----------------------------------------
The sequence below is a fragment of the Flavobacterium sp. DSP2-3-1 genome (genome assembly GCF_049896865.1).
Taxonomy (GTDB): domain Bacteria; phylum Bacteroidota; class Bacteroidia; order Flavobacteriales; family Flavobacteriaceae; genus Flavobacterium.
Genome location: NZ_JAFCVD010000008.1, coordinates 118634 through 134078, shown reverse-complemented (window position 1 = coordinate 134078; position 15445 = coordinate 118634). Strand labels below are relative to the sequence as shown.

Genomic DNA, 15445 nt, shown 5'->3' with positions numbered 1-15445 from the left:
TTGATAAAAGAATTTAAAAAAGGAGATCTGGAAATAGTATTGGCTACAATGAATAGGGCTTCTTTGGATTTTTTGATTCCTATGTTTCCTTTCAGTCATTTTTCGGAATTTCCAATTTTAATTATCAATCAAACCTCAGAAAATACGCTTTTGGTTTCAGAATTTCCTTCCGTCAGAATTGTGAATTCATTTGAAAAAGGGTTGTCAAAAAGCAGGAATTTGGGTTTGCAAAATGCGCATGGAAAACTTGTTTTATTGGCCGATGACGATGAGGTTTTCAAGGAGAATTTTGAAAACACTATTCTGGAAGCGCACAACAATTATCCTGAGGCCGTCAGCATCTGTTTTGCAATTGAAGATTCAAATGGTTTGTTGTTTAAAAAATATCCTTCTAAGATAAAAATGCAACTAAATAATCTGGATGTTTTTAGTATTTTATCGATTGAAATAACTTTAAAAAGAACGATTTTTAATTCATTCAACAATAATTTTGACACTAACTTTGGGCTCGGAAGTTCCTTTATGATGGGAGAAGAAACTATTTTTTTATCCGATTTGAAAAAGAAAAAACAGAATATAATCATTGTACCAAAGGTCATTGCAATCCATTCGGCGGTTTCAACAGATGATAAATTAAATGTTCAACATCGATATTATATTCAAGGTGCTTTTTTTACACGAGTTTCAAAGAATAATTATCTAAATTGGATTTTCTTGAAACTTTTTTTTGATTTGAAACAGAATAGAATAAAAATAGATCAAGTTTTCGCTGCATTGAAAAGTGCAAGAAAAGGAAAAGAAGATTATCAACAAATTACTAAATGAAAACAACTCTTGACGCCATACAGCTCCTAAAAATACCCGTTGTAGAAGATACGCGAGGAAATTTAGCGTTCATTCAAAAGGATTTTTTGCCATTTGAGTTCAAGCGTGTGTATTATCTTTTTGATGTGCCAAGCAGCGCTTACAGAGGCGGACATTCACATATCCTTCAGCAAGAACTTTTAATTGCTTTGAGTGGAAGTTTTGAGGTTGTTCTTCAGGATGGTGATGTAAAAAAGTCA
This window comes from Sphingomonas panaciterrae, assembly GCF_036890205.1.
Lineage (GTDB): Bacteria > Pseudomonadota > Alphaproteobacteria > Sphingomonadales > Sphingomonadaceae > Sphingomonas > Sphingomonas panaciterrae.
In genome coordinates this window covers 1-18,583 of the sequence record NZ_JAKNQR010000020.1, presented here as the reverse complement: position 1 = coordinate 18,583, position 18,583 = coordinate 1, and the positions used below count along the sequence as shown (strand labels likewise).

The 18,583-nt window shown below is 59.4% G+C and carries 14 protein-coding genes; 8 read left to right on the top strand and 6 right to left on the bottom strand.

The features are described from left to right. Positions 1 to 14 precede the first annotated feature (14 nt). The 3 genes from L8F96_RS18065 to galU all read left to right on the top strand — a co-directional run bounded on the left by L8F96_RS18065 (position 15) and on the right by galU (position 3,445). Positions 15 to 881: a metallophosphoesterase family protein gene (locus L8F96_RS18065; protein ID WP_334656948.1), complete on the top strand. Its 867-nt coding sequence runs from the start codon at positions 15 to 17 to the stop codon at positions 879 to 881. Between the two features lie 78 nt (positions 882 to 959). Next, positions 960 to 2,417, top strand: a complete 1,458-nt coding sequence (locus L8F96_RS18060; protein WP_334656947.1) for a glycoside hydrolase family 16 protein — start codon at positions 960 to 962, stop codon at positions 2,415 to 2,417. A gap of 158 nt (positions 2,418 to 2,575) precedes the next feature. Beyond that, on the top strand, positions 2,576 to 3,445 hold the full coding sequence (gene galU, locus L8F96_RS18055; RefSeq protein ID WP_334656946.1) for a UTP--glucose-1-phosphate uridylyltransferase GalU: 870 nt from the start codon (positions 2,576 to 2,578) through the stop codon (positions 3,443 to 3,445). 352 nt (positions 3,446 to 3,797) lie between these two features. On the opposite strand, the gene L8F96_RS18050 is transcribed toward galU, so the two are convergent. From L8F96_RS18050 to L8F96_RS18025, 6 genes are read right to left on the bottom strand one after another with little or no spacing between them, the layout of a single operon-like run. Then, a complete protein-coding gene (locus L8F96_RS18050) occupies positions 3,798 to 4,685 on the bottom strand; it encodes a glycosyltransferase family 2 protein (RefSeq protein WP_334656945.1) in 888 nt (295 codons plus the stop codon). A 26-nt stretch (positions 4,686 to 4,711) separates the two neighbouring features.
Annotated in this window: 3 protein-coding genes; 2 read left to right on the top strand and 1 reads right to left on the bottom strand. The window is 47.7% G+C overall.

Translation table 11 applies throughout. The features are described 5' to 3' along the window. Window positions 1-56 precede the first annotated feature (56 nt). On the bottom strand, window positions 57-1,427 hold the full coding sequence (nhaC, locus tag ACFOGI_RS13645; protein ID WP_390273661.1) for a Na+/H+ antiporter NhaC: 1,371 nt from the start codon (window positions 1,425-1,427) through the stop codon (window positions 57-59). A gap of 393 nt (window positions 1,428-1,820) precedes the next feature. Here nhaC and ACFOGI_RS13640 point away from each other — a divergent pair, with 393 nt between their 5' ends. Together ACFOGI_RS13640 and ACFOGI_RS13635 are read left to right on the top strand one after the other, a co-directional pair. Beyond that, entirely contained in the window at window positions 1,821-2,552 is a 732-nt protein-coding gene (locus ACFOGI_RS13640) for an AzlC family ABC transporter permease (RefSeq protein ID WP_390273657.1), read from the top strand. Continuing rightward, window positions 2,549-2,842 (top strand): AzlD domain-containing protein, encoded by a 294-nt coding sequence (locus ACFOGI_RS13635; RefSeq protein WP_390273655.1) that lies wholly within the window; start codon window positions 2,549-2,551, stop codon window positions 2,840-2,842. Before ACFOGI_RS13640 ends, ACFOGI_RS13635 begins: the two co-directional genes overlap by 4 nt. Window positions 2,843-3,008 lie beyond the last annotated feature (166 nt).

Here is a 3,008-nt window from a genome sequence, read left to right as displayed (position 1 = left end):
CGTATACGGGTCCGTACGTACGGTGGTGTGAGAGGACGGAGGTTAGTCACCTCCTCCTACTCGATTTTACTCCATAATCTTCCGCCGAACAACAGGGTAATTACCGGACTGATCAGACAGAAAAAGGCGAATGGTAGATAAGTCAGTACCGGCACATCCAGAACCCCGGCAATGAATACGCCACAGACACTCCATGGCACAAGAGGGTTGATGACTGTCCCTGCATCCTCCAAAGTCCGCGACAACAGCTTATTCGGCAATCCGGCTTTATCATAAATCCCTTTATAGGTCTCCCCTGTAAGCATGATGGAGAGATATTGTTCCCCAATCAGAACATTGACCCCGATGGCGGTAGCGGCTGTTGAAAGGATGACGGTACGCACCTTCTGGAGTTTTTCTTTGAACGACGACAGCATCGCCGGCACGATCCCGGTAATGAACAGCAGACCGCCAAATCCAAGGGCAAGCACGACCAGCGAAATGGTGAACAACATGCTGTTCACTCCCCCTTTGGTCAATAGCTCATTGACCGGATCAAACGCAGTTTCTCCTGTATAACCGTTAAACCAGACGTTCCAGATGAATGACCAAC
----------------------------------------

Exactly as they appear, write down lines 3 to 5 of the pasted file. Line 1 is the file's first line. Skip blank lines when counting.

Genome location: NZ_JAFCVD010000008.1, coordinates 118634 through 134078, shown reverse-complemented (window position 1 = coordinate 134078; position 15445 = coordinate 118634). Strand labels below are relative to the sequence as shown.

Genomic DNA, 15445 nt, shown 5'->3' with positions numbered 1-15445 from the left:
TTGATAAAAGAATTTAAAAAAGGAGATCTGGAAATAGTATTGGCTACAATGAATAGGGCTTCTTTGGATTTTTTGATTCCTATGTTTCCTTTCAGTCATTTTTCGGAATTTCCAATTTTAATTATCAATCAAACCTCAGAAAATACGCTTTTGGTTTCAGAATTTCCTTCCGTCAGAATTGTGAATTCATTTGAAAAAGGGTTGTCAAAAAGCAGGAATTTGGGTTTGCAAAATGCGCATGGAAAACTTGTTTTATTGGCCGATGACGATGAGGTTTTCAAGGAGAATTTTGAAAACACTATTCTGGAAGCGCACAACAATTATCCTGAGGCCGTCAGCATCTGTTTTGCAATTGAAGATTCAAATGGTTTGTTGTTTAAAAAATATCCTTCTAAGATAAAAATGCAACTAAATAATCTGGATGTTTTTAGTATTTTATCGATTGAAATAACTTTAAAAAGAACGATTTTTAATTCATTCAACAATAATTTTGACACTAACTTTGGGCTCGGAAGTTCCTTTATGATGGGAGAAGAAACTATTTTTTTATCCGATTTGAAAAAGAAAAAACAGAATATAATCATTGTACCAAAGGTCATTGCAATCCATTCGGCGGTTTCAACAGATGATAAATTAAATGTTCAACATCGATATTATATTCAAGGTGCTTTTTTTACACGAGTTTCAAAGAATAATTATCTAAATTGGATTTTCTTGAAACTTTTTTTTGATTTGAAACAGAATAGAATAAAAATAGATCAAGTTTTCGCTGCATTGAAAAGTGCAAGAAAAGGAAAAGAAGATTATCAACAAATTACTAAATGAAAACAACTCTTGACGCCATACAGCTCCTAAAAATACCCGTTGTAGAAGATACGCGAGGAAATTTAGCGTTCATTCAAAAGGATTTTTTGCCATTTGAGTTCAAGCGTGTGTATTATCTTTTTGATGTGCCAAGCAGCGCTTACAGAGGCGGACATTCACATATCCTTCAGCAAGAACTTTTAATTGCTTTGAGTGGAAGTTTTGAGGTTGTTCTTCAGGATGGTGATGTAAAAAAGTCA